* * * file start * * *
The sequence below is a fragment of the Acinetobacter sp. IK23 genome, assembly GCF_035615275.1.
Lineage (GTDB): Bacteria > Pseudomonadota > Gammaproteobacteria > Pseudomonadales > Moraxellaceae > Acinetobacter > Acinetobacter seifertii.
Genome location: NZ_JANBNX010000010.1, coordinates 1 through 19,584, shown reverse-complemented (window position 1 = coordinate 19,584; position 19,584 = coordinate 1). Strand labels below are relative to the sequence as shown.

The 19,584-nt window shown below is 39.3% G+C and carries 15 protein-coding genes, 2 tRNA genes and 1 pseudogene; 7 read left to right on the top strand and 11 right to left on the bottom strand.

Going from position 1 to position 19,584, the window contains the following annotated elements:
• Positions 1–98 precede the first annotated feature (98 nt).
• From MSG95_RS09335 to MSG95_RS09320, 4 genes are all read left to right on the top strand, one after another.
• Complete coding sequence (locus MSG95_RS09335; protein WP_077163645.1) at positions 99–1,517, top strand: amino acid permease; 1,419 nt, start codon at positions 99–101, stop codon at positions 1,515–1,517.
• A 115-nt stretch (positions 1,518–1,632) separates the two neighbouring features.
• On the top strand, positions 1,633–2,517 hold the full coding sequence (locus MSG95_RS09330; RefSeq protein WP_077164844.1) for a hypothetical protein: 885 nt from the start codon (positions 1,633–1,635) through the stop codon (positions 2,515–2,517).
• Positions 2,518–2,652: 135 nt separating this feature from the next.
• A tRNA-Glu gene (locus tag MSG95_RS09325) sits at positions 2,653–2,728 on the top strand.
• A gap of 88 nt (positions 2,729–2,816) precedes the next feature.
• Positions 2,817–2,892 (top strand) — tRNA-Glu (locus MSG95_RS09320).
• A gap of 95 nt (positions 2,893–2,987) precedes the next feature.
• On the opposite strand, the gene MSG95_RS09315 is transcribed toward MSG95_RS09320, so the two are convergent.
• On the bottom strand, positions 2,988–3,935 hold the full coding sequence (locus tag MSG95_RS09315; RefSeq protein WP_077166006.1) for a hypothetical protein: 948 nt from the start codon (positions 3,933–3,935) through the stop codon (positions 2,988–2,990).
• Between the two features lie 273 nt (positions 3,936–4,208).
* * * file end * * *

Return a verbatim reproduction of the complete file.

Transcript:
The sequence below is a fragment of the Acinetobacter sp. IK23 genome, assembly GCF_035615275.1.
Lineage (GTDB): Bacteria > Pseudomonadota > Gammaproteobacteria > Pseudomonadales > Moraxellaceae > Acinetobacter > Acinetobacter seifertii.
Genome location: NZ_JANBNX010000010.1, coordinates 1 through 19,584, shown reverse-complemented (window position 1 = coordinate 19,584; position 19,584 = coordinate 1). Strand labels below are relative to the sequence as shown.

The 19,584-nt window shown below is 39.3% G+C and carries 15 protein-coding genes, 2 tRNA genes and 1 pseudogene; 7 read left to right on the top strand and 11 right to left on the bottom strand.

Going from position 1 to position 19,584, the window contains the following annotated elements:
• Positions 1–98 precede the first annotated feature (98 nt).
• From MSG95_RS09335 to MSG95_RS09320, 4 genes are all read left to right on the top strand, one after another.
• Complete coding sequence (locus MSG95_RS09335; protein WP_077163645.1) at positions 99–1,517, top strand: amino acid permease; 1,419 nt, start codon at positions 99–101, stop codon at positions 1,515–1,517.
• A 115-nt stretch (positions 1,518–1,632) separates the two neighbouring features.
• On the top strand, positions 1,633–2,517 hold the full coding sequence (locus MSG95_RS09330; RefSeq protein WP_077164844.1) for a hypothetical protein: 885 nt from the start codon (positions 1,633–1,635) through the stop codon (positions 2,515–2,517).
• Positions 2,518–2,652: 135 nt separating this feature from the next.
• A tRNA-Glu gene (locus tag MSG95_RS09325) sits at positions 2,653–2,728 on the top strand.
• A gap of 88 nt (positions 2,729–2,816) precedes the next feature.
• Positions 2,817–2,892 (top strand) — tRNA-Glu (locus MSG95_RS09320).
• A gap of 95 nt (positions 2,893–2,987) precedes the next feature.
• On the opposite strand, the gene MSG95_RS09315 is transcribed toward MSG95_RS09320, so the two are convergent.
• On the bottom strand, positions 2,988–3,935 hold the full coding sequence (locus tag MSG95_RS09315; RefSeq protein WP_077166006.1) for a hypothetical protein: 948 nt from the start codon (positions 3,933–3,935) through the stop codon (positions 2,988–2,990).
• Between the two features lie 273 nt (positions 3,936–4,208).